How Failure Helped These CEOs Become Experts: Black Tech Week Miami

How Failure Helped These CEOs Become Experts: Black Tech Week Miami

failure helped these CEOs
Juan Casimiro, Bjorn K. Simmons, James Taylor and Michael Hall spoke on a panel at Black Tech Week Miami 2018. Photo: Anita Sanikop/Moguldom.com

Everyone who has been an entrepreneur has, at some point, endured complete failure.

Admitting it can difficult, talking about it can be painful, and doing so before a live audience at Black Tech Week can make a grown man cry.

Failure is just a process, something to get through if giving up is not an option, according to four entrepreneurs who shared their failures at Black Tech Week Miami. The topic of the panel discussion was “Building From College To CEO: What to Know Before Starting Your Own Business.”

Panelists included Juan Casimiro, Bjorn K. Simmons, James Taylor and Michael Hall.

Juan Casimiro is the founder and CEO at Biznovator, an educational and youth development company with a mission to empower, teach and create young entrepreneurs, social innovators and global leaders.

It’s typical for a startup in the U.S. to fail within the first five years — at least 65 percent do — Casimiro said. By your second or third business, you start to see success, he added. Know that it’s “just a process” and something you can learn from, he said.

Juan Casimiro on failure

My failure is not valuing my intellectual and human capital. I am so passionate and good at what I do that others have exploited it. The minute you know you have an amazing talent and intellectual capacity, don’t sell yourself short. Two companies I started, I literally gave them away as far as what I sold them for. Others that I have worked with, at least from a contractual standpoint, from a partnership standpoint, they saw (my) vulnerability… Be careful of that. I’ve done that.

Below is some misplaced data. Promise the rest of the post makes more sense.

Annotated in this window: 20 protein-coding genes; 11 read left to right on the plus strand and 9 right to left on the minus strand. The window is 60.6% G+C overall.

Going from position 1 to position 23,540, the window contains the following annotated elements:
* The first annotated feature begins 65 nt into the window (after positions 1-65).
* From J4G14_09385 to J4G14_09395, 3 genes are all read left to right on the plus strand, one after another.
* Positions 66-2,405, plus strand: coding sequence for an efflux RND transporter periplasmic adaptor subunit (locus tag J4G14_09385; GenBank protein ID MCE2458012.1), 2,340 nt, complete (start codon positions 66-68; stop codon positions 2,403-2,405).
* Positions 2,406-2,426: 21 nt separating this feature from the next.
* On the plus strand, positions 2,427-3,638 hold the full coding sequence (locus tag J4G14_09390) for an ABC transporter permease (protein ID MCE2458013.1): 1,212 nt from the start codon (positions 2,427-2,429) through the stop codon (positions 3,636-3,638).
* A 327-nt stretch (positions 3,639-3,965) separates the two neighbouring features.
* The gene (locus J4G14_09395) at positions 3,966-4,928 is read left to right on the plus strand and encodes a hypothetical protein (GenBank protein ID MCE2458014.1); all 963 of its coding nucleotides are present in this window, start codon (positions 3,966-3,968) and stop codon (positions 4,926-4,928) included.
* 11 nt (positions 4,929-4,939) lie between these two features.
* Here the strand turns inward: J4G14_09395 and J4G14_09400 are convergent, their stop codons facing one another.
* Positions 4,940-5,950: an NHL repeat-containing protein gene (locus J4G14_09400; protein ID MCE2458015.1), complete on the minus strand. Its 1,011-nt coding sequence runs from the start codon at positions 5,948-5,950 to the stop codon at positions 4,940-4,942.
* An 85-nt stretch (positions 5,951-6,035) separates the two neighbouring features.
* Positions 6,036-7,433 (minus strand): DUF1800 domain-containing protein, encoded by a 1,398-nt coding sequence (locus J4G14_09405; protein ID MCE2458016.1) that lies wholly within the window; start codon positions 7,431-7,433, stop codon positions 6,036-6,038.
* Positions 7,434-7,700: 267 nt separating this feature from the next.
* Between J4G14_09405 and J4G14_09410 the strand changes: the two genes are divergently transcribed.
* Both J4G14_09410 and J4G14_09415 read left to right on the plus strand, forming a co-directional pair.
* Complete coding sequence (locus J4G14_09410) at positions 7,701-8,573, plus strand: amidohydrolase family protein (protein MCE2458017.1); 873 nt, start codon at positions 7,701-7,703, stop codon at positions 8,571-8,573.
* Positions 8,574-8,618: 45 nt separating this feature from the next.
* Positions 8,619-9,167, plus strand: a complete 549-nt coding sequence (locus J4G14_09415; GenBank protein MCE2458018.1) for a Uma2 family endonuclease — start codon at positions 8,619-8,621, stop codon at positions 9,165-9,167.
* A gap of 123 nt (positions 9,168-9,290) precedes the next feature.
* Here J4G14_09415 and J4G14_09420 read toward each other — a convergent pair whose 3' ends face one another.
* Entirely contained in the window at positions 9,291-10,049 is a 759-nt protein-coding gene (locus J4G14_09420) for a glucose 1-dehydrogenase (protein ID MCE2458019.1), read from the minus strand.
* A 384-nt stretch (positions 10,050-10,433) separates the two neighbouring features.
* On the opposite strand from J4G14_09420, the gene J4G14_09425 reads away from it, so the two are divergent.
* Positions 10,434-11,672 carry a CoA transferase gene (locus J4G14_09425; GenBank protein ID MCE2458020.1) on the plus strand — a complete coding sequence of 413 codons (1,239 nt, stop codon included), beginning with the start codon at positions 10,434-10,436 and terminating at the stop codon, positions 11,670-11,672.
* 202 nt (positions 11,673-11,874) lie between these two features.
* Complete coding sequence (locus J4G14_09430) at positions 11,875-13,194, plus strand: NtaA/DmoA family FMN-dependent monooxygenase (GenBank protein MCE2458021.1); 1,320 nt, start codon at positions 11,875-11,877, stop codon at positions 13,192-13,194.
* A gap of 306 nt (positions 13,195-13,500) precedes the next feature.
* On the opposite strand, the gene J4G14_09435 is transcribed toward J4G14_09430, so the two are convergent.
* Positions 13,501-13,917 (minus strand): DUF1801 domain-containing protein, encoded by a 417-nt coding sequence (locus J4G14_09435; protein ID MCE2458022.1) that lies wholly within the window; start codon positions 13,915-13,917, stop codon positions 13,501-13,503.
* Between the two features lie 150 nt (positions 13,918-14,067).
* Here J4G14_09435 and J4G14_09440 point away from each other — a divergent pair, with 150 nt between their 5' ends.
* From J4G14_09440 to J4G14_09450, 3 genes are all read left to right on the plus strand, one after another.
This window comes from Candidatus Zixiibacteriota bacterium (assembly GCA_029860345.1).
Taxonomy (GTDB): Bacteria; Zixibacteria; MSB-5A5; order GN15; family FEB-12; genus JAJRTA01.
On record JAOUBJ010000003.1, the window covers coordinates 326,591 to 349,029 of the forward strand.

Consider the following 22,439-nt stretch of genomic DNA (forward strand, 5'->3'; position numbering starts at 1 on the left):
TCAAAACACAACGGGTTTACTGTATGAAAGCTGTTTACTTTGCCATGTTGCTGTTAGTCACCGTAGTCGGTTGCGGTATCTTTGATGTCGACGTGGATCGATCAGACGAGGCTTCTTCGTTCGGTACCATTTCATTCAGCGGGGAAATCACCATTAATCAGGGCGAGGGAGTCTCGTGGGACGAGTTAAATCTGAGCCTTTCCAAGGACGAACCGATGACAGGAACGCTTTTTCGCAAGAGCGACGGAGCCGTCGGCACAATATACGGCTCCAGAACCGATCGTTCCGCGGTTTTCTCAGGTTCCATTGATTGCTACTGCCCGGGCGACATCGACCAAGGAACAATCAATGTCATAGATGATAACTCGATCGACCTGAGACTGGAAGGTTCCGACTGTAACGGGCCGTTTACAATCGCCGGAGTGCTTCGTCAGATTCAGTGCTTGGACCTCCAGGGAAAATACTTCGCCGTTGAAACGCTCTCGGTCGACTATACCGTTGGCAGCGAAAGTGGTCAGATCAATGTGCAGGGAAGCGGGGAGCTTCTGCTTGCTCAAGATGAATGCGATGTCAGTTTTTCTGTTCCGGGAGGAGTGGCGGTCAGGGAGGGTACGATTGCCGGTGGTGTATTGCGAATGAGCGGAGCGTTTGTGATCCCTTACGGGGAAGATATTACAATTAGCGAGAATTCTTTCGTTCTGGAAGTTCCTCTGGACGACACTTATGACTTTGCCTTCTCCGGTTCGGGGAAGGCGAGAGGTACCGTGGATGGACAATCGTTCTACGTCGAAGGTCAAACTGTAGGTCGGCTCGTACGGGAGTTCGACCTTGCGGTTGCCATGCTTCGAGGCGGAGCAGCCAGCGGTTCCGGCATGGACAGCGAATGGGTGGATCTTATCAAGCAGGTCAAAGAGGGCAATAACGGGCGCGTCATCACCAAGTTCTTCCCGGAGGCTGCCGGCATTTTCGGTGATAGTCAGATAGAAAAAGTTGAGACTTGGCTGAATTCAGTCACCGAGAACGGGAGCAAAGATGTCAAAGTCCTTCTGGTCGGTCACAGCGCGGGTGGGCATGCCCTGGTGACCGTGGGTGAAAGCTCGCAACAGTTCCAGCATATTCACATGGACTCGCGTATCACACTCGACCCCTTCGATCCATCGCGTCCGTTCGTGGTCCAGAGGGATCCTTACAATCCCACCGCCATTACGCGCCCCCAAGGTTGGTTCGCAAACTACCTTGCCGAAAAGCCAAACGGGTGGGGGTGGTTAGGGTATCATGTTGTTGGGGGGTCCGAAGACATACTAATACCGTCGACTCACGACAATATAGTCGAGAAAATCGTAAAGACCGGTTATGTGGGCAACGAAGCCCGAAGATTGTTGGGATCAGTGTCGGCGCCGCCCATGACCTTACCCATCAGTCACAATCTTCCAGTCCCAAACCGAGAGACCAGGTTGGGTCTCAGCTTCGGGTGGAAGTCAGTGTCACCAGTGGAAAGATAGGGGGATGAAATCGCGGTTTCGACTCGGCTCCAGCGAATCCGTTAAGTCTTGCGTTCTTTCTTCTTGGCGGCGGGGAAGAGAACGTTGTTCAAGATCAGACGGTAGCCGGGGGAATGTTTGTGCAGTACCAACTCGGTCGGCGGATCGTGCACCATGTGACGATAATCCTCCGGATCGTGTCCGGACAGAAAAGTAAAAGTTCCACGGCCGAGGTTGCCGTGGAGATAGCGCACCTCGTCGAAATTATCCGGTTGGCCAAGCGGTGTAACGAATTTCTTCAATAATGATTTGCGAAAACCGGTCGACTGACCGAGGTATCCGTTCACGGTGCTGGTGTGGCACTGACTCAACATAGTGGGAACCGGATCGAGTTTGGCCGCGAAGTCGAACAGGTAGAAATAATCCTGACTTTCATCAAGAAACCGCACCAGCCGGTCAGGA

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Folks, particularly of color, we sell our souls. We’re much more worthy than that and you need to stop that mindset. Demand what you’re worth. But that also means you (have to) build your assets. You build your capital, your intellectual capacity, and then you call the shots. Instead of seeking a $1-million deal, why not $10 million? Especially when certain levels of corporations are targeting you guys. You’re the consumers for a lot of predominantly white-run corporations. We come around as entrepreneurs and say, well we can cut this deal, that deal, and yet they’re trying to market to our folks. We are huge consumers. Leverage it, or be leveraged.”

Bjorn K. Simmons on failure

Bjorn K. Simmons is chief strategy officer at Wyzerr, which builds artificially intelligent solutions to make market research accessible and affordable. “Chief strategy officer” means he’s head of marketing, sales, partnerships, and public relations. He is also CEO of The MEANT Group, an experiential marketing firm and brand launch pad.

The biggest thing I’ve learned is that everyone’s trying to figure it out. Now I’m in a position that I work with big corporations, C-suite executives at P&G. I’m going to dinner with these people and they’re all still trying to figure it out. Everyone has their moment. That moment that you have — that’s part of a process to success. The universal language to success is that process.

My failure was I had a company, we raised $2 million and I actually left the company because I didn’t trust the process of getting to where we needed to go. I needed to be there and it was underperforming. I did not trust that process or invest in the process of getting to success. I was living on milestones and goals for myself and when I did hit those, I reacted emotionally. I had to learn how to take that out of myself. Over the course of leaving my startup that I co-founded, I was sleeping on the ground in a two-bedroom apartment with four different people for three months. I had to be there to invest in the process and now I’m there and I trust everything that I bring to the table. I’m back with the company, helping them still get to the next level. How you get over failure is key. As hard as it is, that’s what you have to figure out.”